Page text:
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US v Bear

This is an excellent instructive case as to when a special condition restricting access to one's own children is appropriate and when it is not appropriate. Mr Bear's circumstances show NO REASON to restrict him from his own children; court agrees. Unfortunately his loses on his other issues.

10-31-2014 Iowa:

US v Bear

Defendant, Wesley A. Bear, pled guilty to one count of failing to register or update a registration as a sex offender in violation of 18 U.S.C. § 2250. At sentencing, the district court imposed certain special sex offender conditions of supervised release in addition to its standard conditions of supervised release.

Mr. Bear objected to the conditions restricting his contact with children and requiring him to submit to sex offender mental health assessment and treatment. The district court overruled his objections, and Mr. Bear now appeals.

This case requires us to resolve three disputes. First, Mr. Bear argues it was an abuse of discretion for the district court to impose sex offender conditions where his conviction of the prior sex offense occurred twelve years before this conviction.

Second, Mr. Bear contends the conditions involve a greater deprivation of liberty than reasonably necessary to achieve the purposes of sentencing.

Third, Mr. Bear claims the special conditions are not consistent with pertinent policy statements issued by the Sentencing Commission.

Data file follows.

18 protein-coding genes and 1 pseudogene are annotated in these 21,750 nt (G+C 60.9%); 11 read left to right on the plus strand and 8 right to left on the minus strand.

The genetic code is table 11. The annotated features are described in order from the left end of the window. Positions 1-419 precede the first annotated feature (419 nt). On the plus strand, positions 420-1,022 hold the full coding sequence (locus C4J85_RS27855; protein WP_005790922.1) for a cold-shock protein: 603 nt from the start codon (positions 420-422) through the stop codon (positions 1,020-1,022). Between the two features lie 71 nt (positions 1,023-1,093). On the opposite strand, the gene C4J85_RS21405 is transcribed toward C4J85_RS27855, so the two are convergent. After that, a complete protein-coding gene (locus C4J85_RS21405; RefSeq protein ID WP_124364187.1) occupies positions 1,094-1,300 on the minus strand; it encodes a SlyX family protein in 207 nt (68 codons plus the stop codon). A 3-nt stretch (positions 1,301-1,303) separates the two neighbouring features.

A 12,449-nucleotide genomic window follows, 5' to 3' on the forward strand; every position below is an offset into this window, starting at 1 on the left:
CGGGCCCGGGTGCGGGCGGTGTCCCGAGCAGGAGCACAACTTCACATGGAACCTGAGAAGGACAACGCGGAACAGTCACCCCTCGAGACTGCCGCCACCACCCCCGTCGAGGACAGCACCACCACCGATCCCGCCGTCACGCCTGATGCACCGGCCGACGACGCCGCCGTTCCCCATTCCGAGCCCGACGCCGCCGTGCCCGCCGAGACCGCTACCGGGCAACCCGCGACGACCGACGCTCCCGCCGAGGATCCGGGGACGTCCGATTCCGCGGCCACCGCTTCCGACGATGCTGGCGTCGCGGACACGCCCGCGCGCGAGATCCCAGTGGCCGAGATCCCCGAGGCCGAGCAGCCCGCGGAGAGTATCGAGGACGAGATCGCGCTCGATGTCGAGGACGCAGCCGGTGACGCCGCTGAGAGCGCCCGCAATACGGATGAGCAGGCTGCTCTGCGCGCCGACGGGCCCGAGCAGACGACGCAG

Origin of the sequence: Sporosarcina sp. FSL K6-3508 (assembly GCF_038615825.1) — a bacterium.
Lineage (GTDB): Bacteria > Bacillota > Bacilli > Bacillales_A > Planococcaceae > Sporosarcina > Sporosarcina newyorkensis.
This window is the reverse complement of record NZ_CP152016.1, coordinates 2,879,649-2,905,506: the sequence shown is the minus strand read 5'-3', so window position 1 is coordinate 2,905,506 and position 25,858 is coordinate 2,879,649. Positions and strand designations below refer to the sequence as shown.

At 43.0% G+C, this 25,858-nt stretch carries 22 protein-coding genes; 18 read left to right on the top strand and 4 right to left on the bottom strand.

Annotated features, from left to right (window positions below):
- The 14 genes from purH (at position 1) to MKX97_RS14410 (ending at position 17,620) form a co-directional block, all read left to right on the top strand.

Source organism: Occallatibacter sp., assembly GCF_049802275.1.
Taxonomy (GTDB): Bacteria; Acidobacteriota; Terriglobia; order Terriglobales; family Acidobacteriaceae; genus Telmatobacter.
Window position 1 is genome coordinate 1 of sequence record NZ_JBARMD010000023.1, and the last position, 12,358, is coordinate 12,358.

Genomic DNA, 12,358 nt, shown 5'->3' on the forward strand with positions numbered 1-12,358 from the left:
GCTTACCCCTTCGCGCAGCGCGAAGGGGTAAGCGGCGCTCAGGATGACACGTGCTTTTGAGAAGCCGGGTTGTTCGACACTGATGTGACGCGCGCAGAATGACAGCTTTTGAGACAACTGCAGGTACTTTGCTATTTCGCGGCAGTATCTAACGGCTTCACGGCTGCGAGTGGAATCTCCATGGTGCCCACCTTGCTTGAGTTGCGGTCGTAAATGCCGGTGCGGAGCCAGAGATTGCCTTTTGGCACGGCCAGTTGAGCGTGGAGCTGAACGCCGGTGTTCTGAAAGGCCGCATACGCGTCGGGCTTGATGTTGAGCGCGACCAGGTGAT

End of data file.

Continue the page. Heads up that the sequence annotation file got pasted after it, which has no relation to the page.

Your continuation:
Exercising jurisdiction under 28 U.S.C. § 1291, we AFFIRM in part, VACATE in part, and REMAND to the district court for further proceedings consistent with this opinion.

1. Restrictions on Mr. Bear's Contact with Children

Mr. Bear argues the restrictions on his contact with children are improper because they prevent him from being alone with his own children. When a defendant has committed a sex offense against children or other vulnerable victims, general restrictions on contact with children ordinarily do not involve a greater deprivation of liberty than reasonably necessary. United States v. Smith, 606 F.3d 1270, 1282-83 (10th Cir. 2010).

But restrictions on a defendant's contact with his own children are subject to stricter scrutiny. "[T]he relationship between parent and child is constitutionally protected," and "a father has a fundamental liberty interest in maintaining his familial relationship with his [children]." United States v. Edgin, 92 F.3d 1044, 1049 (10th Cir. 1996).

Given the importance of this liberty interest, "special conditions that interfere with the right of familial association can do so only in compelling circumstances," Smith, 606 F.3d at 1284, and it is imperative that any such restriction "be especially fine-tuned" to achieve the statutory purposes of sentencing. Edgin, 92 F.3d at 1049.

The present record does not provide compelling evidence that could support restrictions on Mr. Bear's contact with his own children. The government presented no evidence that in the twelve years since Mr. Bear's sex offense conviction he has committed any sexual offense, displayed a propensity to commit future sexual offenses, or exhibited a proclivity toward sexual violence. Nor is there any evidence in the record that Mr. Bear has continuing deviant sexual tendencies, fantasizes about having sex with children, or has otherwise displayed a danger to his own three children.

Under these circumstances, Mr. Bear's 2001 conviction for sex offenses is simply too remote in time, standing alone, to provide compelling evidence justifying infringement upon Mr. Bear's right of familial association. Thus we vacate the conditions limiting Mr. Bear's ability to be at his children's residence and his ability to be alone with his children without supervision.


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